Sukkut: a Grafted Etrog
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I see that it says on all the etrog boxes “not grafted.” What exactly does that mean?
The Torah forbids grafting trees of two different species (kilei ilan). All over the world, etrog trees are grafted: either onto lemon or hushhash trees. The issue of grafted etrogim arose in the late 16th century, and the vast majority of poskim forbid using a grafted etrog as part of the arba minim (while they can be eaten).
Why can’t a grafted etrog be used for the arba minim?
The main reason is that this is a mitzvah haba’a ba’aveira, a mitzvah performed by way of a transgression (the gemara cites the example of a stolen lulav), since grafting different species is a Torah prohibition.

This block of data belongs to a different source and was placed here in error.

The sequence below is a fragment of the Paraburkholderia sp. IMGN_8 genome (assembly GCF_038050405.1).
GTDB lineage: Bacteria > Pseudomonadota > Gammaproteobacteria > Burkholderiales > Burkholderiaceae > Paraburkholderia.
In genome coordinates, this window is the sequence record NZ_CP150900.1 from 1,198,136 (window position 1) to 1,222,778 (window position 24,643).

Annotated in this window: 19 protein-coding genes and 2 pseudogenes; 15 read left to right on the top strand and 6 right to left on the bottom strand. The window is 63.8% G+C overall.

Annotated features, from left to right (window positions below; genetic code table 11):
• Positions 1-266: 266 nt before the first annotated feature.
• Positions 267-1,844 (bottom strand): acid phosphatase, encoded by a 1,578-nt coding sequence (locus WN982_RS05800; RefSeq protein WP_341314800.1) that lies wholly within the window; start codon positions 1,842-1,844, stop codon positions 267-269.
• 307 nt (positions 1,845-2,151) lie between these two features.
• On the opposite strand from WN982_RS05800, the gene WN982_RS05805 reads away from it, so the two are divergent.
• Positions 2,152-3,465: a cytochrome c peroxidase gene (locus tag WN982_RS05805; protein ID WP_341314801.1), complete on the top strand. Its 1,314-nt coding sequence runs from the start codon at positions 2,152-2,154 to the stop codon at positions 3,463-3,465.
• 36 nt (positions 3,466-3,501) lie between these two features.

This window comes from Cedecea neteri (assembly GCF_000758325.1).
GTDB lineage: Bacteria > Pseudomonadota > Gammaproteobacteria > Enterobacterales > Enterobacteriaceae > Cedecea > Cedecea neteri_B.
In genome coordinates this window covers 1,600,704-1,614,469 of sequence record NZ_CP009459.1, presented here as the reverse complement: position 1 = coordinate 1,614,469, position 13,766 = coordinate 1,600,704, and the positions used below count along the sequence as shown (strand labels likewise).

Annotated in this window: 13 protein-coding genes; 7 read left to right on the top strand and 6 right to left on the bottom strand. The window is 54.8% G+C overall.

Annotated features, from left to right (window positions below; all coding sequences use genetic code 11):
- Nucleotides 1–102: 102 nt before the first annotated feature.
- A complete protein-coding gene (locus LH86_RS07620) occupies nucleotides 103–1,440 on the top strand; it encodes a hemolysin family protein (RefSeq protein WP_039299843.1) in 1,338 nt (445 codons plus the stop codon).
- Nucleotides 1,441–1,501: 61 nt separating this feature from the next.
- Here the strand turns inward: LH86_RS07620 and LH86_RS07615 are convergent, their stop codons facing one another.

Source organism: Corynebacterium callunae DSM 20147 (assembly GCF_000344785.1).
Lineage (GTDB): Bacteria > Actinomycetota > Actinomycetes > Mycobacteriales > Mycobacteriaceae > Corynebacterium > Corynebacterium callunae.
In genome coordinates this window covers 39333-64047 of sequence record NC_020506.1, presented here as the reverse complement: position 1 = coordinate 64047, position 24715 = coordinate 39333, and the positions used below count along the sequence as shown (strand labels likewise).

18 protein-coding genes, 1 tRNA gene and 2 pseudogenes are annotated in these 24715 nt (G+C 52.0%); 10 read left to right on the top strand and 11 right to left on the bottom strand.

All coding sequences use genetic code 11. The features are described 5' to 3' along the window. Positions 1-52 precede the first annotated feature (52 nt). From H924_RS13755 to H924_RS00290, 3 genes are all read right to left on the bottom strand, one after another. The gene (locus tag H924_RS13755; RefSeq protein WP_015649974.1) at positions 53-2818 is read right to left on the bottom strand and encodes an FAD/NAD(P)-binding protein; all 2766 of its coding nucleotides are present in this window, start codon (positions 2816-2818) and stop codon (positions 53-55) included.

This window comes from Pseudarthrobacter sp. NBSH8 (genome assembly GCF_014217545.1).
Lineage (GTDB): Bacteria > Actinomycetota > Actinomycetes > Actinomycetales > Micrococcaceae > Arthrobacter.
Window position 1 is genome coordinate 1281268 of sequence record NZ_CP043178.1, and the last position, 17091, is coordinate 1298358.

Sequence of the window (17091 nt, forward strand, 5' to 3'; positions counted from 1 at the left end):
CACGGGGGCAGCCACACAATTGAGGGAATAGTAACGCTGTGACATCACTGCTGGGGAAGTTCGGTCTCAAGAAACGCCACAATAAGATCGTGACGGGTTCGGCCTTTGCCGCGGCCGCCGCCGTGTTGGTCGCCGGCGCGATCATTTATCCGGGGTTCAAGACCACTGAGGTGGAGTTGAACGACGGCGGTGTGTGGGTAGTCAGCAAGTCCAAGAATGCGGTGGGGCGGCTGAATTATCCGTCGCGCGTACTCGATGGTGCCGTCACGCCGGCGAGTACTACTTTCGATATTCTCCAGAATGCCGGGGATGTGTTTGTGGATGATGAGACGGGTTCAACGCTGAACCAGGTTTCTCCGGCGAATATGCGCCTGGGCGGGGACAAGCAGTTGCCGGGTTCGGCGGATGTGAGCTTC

Another approach views such etrogim as the products of two trees (an etrog scion and a lemon rootstock), meaning that the etrog is not 100% an etrog. Note that according to current scientific studies, the fruit’s genetic makeup comes only from the scion (=the etrog tree), and not from the rootstock. That is, if we plant seeds from a grafted etrog, they will grow as etrog trees for all intents and purposes, without any lemon rootstock influences.
Abroad, there are places where local farmers grow in the same orchard non-grafted etrogim for Jews and grafted etrogim for non-Jews (for candied etrogs, jams, liquor, and cosmetics).
All kashrut agencies worldwide ensure that etrogim they certify are not grafted, so you can be sure that etrogim with kashrut certification are not grafted.
If you purchase an etrog tree for your garden, make sure it was not grafted in the nursery. And if you receive a home-grown etrog, make sure it was from a tree that wasn’t grafted.